SL HR issues continue to be discussed post CHOGM

November 8, 2011 Comments Off on SL HR issues continue to be discussed post CHOGM

The Australian Opinion Editorial – Commonwealth should unite on human rights

…The second important issue for the meeting concerned the civil war in Sri Lanka and whether the government and the Tamils had committed war crimes in the conflict’s final years. The question was virtually ignored. A UN Human Rights Commission report suggests substantial evidence of war crimes by the government and the Tamil Tigers, especially in the final two to three years of the conflict. A separate independent report by the International Crisis Group came to much the same conclusion. Indeed, there is sufficient evidence to justify an international inquiry into the actions of both sides, potentially leading to indictments before the International Criminal Court.

But the Commonwealth leaders suggested the matter should be managed bilaterally, rather than by the organisation as a whole.

This failure to debate what happened in Sri Lanka may have consequences for the Commonwealth down the line. Indeed, several weeks ago Canadian Prime Minister Stephen Harper spoke strongly against the lack of action in Sri Lanka, and indicated that if the next Commonwealth meeting were held there, as planned, he would not attend. He may not be the only leader to take such a stand when the time comes…

Malcolm Fraser was prime minister from 1975 to 1983.

SMH Opinion Editorial – Politics has no place when it comes to crimes against humanity

…Last week Attorney-General Robert McClelland halted the possibility of the arrest and charging of Sri Lankan President Mahinda Rajapaksa and in my view undermined similar ”citizens arrests” of individuals against whom it could be said there is a prima facie case of crimes against humanity.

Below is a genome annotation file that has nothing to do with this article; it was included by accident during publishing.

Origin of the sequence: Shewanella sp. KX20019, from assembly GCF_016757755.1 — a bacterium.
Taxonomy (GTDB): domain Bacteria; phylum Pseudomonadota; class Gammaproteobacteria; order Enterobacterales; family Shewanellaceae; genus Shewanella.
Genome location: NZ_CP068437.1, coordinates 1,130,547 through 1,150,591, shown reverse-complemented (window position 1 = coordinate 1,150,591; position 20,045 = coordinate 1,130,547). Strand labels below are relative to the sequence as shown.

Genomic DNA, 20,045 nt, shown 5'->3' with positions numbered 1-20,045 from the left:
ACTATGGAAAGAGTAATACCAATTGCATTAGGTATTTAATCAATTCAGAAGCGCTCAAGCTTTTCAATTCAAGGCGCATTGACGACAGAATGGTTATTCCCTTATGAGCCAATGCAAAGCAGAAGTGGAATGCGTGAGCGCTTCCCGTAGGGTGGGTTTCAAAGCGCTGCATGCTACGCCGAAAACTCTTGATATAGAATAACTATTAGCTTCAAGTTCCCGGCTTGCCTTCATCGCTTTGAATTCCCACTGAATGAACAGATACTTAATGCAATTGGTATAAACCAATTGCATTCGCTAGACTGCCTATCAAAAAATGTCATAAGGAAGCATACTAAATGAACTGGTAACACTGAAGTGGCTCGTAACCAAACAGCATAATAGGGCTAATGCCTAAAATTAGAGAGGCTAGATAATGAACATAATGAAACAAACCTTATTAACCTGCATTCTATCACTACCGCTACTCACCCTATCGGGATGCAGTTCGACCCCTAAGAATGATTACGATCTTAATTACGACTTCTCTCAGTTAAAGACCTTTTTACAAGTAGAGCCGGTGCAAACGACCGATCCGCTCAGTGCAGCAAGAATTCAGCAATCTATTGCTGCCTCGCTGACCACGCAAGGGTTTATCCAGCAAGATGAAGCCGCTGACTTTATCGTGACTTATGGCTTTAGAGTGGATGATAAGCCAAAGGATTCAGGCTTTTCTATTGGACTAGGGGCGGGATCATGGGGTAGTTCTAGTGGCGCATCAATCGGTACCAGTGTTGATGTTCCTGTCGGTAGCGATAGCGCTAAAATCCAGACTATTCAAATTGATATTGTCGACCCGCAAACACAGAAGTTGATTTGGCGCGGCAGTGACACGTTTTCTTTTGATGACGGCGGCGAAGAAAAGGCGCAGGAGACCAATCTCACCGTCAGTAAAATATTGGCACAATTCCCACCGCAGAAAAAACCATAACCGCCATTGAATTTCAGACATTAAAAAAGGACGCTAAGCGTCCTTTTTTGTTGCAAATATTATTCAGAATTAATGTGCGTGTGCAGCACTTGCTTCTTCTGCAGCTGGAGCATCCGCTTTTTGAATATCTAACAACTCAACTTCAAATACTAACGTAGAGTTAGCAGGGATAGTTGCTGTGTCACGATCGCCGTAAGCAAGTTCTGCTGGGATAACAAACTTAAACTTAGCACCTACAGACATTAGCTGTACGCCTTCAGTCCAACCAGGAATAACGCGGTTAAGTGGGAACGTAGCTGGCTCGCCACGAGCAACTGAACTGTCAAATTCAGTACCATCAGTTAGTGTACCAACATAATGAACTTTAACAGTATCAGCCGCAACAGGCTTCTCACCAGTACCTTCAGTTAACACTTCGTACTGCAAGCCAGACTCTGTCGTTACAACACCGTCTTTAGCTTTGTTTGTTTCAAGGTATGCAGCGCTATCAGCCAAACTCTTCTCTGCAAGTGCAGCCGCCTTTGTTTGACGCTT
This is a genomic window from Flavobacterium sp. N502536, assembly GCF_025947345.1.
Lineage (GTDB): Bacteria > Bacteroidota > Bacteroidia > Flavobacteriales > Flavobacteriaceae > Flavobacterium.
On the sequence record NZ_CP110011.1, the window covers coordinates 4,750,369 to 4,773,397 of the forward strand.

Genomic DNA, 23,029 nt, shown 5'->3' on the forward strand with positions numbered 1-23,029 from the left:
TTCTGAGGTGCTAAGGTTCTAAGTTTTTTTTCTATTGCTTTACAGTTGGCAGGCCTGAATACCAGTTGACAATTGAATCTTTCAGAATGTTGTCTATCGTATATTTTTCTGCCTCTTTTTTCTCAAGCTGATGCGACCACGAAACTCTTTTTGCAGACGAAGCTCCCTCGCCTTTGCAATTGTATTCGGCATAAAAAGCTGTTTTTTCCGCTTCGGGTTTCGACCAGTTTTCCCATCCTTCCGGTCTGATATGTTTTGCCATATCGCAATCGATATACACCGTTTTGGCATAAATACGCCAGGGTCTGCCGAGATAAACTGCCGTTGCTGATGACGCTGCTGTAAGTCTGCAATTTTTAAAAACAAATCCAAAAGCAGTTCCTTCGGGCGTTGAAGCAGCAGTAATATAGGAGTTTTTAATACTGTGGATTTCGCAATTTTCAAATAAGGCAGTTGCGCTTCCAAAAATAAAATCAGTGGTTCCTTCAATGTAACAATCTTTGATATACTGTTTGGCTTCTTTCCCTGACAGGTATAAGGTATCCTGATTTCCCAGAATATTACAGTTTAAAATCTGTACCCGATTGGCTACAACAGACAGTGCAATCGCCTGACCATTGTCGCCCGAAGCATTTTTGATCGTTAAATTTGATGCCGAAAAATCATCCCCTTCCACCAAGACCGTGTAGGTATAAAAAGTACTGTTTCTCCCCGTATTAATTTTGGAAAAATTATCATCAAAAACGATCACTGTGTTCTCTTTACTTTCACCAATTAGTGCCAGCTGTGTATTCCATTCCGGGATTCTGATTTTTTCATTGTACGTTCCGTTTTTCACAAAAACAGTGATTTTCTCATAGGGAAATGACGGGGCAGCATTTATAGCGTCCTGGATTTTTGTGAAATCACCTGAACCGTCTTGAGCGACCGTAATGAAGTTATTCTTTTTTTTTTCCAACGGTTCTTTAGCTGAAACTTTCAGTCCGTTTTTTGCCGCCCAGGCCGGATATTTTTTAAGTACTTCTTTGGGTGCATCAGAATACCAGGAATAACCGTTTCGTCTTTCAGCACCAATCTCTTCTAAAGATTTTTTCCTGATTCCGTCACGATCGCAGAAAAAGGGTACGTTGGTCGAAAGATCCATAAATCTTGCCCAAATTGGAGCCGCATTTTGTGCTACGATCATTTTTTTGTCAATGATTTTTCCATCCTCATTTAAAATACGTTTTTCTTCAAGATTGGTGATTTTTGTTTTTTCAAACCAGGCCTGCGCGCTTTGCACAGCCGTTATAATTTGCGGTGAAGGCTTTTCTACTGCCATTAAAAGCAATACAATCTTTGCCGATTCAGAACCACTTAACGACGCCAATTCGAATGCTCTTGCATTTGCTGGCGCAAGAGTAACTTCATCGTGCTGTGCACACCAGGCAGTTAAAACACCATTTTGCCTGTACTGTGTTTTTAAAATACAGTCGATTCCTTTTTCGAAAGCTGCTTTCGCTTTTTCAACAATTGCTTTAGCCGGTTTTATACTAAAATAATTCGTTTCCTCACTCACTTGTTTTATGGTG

Over the course of the past two months not only Australia, but Canada and Britain have stymied the progress of such arrests. McClelland took less than 24 hours to refuse to allow charges to be filed against Rajapaksa despite the fact that the person laying the charges was Jegan Waran, a 63-year-old man who claimed to have direct evidence of war crimes being committed against the Tamil people during the country’s recent civil war.

McClelland says that Rajapaksa has diplomatic immunity. We don’t know whether there were other reasons but Australia does have an important relationship with Sri Lanka, on whom it depends for co-operation to stop asylum seekers leaving that country. That relationship may have had some impact on the decision.

While McClelland was busy with his red pen at the same time, in the Canadian province of British Columbia, Attorney-General Shirley Bond blocked a lawsuit, brought by the Canadian Centre for International Justice and the Centre for Constitutional Rights, which sought to prosecute former US president George Bush under Canada’s criminal law for crimes of torture allegedly committed during the Iraq War…

…It is doubtful that any of them would have prevented legal action against any senior member of the Gaddafi regime had they landed in their jurisdiction. That is why their actions smack of hypocrisy and blatant political self interest.

The prosecution of crimes against humanity, however, should never be subjected to a political interest test. If there is a prima face or arguable case against Bush, Rajapaksa or Israeli government officials then governments have no business in interfering to prevent the operation of the criminal law by the independent judicial system.

One global elder statesman who would be cheering McClelland on for his actions last week would be Henry Kissinger, an opponent of the idea of universal jurisdiction for crimes against humanity. ”Universal jurisdiction risks creating universal tyranny – that of judges,” Kissinger wrote in 2001. And long may that remain the case.

Greg Barns is a barrister and National President of the Australian Lawyers Alliance.

The Australian – CHOGM memorable but not meaningful

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